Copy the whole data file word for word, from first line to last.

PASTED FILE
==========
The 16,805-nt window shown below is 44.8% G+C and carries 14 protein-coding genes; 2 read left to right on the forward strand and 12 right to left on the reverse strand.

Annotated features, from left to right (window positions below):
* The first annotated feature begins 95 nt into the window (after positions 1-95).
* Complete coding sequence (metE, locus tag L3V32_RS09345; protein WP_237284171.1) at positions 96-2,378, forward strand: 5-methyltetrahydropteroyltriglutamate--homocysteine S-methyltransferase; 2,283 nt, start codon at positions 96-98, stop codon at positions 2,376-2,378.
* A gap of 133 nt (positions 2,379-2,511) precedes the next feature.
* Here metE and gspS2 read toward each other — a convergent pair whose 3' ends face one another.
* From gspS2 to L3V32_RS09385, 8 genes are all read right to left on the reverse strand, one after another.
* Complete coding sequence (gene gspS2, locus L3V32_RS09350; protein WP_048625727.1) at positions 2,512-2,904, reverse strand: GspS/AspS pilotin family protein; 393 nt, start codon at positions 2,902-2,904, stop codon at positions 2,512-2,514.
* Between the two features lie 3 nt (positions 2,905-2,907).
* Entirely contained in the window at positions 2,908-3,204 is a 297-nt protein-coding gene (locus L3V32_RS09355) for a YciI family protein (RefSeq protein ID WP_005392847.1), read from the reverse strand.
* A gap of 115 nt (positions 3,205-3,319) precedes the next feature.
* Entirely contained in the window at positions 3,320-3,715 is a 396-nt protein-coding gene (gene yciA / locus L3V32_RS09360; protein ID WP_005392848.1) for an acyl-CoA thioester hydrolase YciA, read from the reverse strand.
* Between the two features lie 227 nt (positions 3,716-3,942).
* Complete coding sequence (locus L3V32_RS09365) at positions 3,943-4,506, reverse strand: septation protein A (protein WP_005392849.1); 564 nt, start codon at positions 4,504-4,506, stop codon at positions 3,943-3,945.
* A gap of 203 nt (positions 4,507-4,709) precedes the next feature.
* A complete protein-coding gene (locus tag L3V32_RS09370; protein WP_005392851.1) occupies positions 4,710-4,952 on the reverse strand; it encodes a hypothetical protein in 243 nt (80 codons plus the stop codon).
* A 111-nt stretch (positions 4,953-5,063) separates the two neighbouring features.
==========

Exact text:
The 16,805-nt window shown below is 44.8% G+C and carries 14 protein-coding genes; 2 read left to right on the forward strand and 12 right to left on the reverse strand.

Annotated features, from left to right (window positions below):
* The first annotated feature begins 95 nt into the window (after positions 1-95).
* Complete coding sequence (metE, locus tag L3V32_RS09345; protein WP_237284171.1) at positions 96-2,378, forward strand: 5-methyltetrahydropteroyltriglutamate--homocysteine S-methyltransferase; 2,283 nt, start codon at positions 96-98, stop codon at positions 2,376-2,378.
* A gap of 133 nt (positions 2,379-2,511) precedes the next feature.
* Here metE and gspS2 read toward each other — a convergent pair whose 3' ends face one another.
* From gspS2 to L3V32_RS09385, 8 genes are all read right to left on the reverse strand, one after another.
* Complete coding sequence (gene gspS2, locus L3V32_RS09350; protein WP_048625727.1) at positions 2,512-2,904, reverse strand: GspS/AspS pilotin family protein; 393 nt, start codon at positions 2,902-2,904, stop codon at positions 2,512-2,514.
* Between the two features lie 3 nt (positions 2,905-2,907).
* Entirely contained in the window at positions 2,908-3,204 is a 297-nt protein-coding gene (locus L3V32_RS09355) for a YciI family protein (RefSeq protein ID WP_005392847.1), read from the reverse strand.
* A gap of 115 nt (positions 3,205-3,319) precedes the next feature.
* Entirely contained in the window at positions 3,320-3,715 is a 396-nt protein-coding gene (gene yciA / locus L3V32_RS09360; protein ID WP_005392848.1) for an acyl-CoA thioester hydrolase YciA, read from the reverse strand.
* Between the two features lie 227 nt (positions 3,716-3,942).
* Complete coding sequence (locus L3V32_RS09365) at positions 3,943-4,506, reverse strand: septation protein A (protein WP_005392849.1); 564 nt, start codon at positions 4,504-4,506, stop codon at positions 3,943-3,945.
* A gap of 203 nt (positions 4,507-4,709) precedes the next feature.
* A complete protein-coding gene (locus tag L3V32_RS09370; protein WP_005392851.1) occupies positions 4,710-4,952 on the reverse strand; it encodes a hypothetical protein in 243 nt (80 codons plus the stop codon).
* A 111-nt stretch (positions 4,953-5,063) separates the two neighbouring features.